Page:Men of the Time, eleventh edition.djvu/686

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career has been entirely devoted to pastoral work, more particularly to the education of his flock. He built St. Mary's Schools, St. Patrick's Schools, St. Peter's School Chapel, Southbank, and finally St. Mfiy's Cathedral, Middlesbrough. LAHOBE^ Bishop, of. (See

LAINb, Samuel, M.P.,8on of Mr. SamuelLaing,of Bapdale,co.Orkney, and nephew of Mr. Malcolm Laing, author of a " History of Scotland," bom at Edinburgh in 1810, was edu- cated at St. John's College, Cam- bridge,where he took his B. A. degree in 1832, being second wrangler and second Smith's prizeman. He was elected a fellow of St. John's, re- sided in the university as a mathe- matical tutor, and entered at Lin- coln's Inn, where he was called to the bar in 1840, and soon after became private secretary to Mr. Labouchere, then President of the Board of Trade. Upon the forma- tion of the Railway Department, he was appointed secretary, and thenceforth distinguished himself in railway legislation under suc- cessive presidencies of the Board of Trade. In 1844 he proved the results of his experience in "A Report on British and Foreign Railways," gave much valuable evidence before a committee of the Commons upon Railways, and to his suggestions the htunbler classes are mainly indebted for the con- venience of parliamentary trains at a minimum rate of payment of one penny per mile. In 1845 Mr. Laing was nominated a member of the Railway Commission, presided over by Lord Dalhousie, and drew up the chief reports on the railway schemes of that period. Had his recommendations been followed, much of the commercial crisis of 1845 would, as has since been proved, have beeii averted. The reports of the commission having been rejected by Parliament, the commission was dissolved, and Mr. Laing, who resigned his post at the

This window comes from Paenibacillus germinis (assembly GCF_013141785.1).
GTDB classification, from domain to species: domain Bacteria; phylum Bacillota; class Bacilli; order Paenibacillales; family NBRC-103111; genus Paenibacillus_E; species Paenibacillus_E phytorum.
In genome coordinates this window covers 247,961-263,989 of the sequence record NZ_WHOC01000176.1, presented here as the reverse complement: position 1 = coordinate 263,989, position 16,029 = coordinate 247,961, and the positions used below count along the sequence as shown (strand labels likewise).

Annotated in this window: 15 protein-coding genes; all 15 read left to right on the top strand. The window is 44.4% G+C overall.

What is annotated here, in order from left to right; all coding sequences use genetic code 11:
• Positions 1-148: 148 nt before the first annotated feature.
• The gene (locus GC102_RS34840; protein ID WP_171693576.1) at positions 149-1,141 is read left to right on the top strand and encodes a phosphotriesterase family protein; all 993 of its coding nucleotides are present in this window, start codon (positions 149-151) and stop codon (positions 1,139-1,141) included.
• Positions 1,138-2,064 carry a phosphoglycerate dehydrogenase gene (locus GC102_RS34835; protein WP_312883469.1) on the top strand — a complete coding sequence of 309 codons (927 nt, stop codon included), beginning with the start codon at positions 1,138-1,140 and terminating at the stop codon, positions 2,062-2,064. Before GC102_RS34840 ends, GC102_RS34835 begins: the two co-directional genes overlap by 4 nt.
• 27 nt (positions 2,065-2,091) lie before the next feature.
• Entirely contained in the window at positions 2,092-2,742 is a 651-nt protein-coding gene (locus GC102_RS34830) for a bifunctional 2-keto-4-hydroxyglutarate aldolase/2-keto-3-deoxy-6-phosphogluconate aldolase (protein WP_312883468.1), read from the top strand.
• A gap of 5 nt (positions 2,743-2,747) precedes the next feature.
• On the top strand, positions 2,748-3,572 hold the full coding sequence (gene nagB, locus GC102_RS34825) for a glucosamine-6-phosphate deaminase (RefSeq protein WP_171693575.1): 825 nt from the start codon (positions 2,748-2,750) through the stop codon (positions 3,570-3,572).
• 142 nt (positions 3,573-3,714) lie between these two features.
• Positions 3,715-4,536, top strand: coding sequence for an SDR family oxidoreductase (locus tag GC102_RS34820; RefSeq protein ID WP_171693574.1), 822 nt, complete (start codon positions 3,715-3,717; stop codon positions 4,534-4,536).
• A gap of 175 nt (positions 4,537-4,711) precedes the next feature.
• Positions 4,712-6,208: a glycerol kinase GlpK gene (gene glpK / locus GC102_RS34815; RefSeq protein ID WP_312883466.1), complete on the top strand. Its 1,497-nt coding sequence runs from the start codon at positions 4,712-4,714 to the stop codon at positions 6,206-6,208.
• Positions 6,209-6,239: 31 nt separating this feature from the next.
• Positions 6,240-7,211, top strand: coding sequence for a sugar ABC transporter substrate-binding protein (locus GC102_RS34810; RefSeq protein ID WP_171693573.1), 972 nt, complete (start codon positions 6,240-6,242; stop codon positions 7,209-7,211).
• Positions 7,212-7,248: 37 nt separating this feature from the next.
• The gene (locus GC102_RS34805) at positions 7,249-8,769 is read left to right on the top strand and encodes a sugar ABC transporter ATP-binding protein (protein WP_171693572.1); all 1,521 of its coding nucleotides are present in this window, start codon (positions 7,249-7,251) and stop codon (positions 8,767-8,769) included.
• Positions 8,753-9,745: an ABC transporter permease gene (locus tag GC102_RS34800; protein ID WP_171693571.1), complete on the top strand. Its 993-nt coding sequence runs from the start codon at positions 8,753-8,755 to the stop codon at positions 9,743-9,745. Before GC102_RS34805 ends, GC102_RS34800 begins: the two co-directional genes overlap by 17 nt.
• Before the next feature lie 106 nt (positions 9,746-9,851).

Board of Trade, returned to prac- tice at the bar. In 1848 he ac- cepted the post of Chairman and Managing IMrectorof the Brighton Railway Company, and under his administration the passenger traffic of the line was in five years nearly doubled. In 1852 he became Chair- man of the Crystal Palace Company, from which he retired in 1855, as well as from the chairmanship of the Brighton Railway Company. In July, 1852, Mr. Laing was re- turned in the Liberal interest for the Wick district, which he repre- sented till 1857, and having been re-elected in April, 1859, resigned in Oct., 1860, on proceeding to India as Finance Minister, in place of the late Mr. James Wilson, and was once more elected in July, 1865. He was an unsuccessful candidate for Wick in Nov. 1868, but in Jan. 1873, he again obtained a seat in the House of Commons as member for Orkney and Shetland. Mr. Laing, who was Financial Secretary to the Treasury from June, 1859, till Oct. 1860, again accepted the chairmanship of &e Brighton Rail- way in 1867.

LAKE, The Very Rev. William Chablss, D.D., Dean of Durham, son of Capt. Lake, born in Jan. 1817, was educated at Rugby under Dr. Arnold, whence he was elected, in 1834, to a scholarship at Baliol College, Oxford, and took first-class honours in classics. He obtained the Latin Essay, became Fellow and Tutor of his College, Proctor and University Preacher and Public Examiner in classics and in modern history. Lord Panmure named him member of a commission to inquire into the state of military education in France, Prussia, Austria, and Sardinia, and conjointly with Col. Yolland, R.E., he submitted, in 1856, a report on the subject to both Houses of Parliament. He was again appointed, in 1858, mem- ber of the royal commission under the presidency of the late Duke of Newcastle, to report on the state of